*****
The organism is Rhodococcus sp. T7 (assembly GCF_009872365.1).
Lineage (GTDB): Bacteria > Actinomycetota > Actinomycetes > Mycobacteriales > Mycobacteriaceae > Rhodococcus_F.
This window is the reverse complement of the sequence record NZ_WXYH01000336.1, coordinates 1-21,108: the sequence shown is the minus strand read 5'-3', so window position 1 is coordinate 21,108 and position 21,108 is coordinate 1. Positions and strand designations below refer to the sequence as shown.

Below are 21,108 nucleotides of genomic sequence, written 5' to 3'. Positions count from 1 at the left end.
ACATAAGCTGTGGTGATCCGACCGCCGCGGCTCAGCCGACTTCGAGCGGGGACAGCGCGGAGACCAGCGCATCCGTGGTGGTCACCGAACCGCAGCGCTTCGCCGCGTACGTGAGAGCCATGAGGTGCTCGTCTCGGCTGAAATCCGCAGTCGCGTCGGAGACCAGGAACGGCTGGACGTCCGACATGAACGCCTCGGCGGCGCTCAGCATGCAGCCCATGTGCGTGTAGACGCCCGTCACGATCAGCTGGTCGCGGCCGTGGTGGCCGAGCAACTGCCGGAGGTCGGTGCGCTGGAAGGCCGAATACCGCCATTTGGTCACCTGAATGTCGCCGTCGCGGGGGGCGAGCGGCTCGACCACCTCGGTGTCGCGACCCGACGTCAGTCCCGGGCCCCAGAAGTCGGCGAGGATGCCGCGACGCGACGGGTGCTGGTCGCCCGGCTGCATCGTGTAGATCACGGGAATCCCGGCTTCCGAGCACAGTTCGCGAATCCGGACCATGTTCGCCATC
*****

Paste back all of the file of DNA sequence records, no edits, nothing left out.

The organism is Rhodococcus sp. T7 (assembly GCF_009872365.1).
Lineage (GTDB): Bacteria > Actinomycetota > Actinomycetes > Mycobacteriales > Mycobacteriaceae > Rhodococcus_F.
This window is the reverse complement of the sequence record NZ_WXYH01000336.1, coordinates 1-21,108: the sequence shown is the minus strand read 5'-3', so window position 1 is coordinate 21,108 and position 21,108 is coordinate 1. Positions and strand designations below refer to the sequence as shown.

Below are 21,108 nucleotides of genomic sequence, written 5' to 3'. Positions count from 1 at the left end.
ACATAAGCTGTGGTGATCCGACCGCCGCGGCTCAGCCGACTTCGAGCGGGGACAGCGCGGAGACCAGCGCATCCGTGGTGGTCACCGAACCGCAGCGCTTCGCCGCGTACGTGAGAGCCATGAGGTGCTCGTCTCGGCTGAAATCCGCAGTCGCGTCGGAGACCAGGAACGGCTGGACGTCCGACATGAACGCCTCGGCGGCGCTCAGCATGCAGCCCATGTGCGTGTAGACGCCCGTCACGATCAGCTGGTCGCGGCCGTGGTGGCCGAGCAACTGCCGGAGGTCGGTGCGCTGGAAGGCCGAATACCGCCATTTGGTCACCTGAATGTCGCCGTCGCGGGGGGCGAGCGGCTCGACCACCTCGGTGTCGCGACCCGACGTCAGTCCCGGGCCCCAGAAGTCGGCGAGGATGCCGCGACGCGACGGGTGCTGGTCGCCCGGCTGCATCGTGTAGATCACGGGAATCCCGGCTTCCGAGCACAGTTCGCGAATCCGGACCATGTTCGCCATC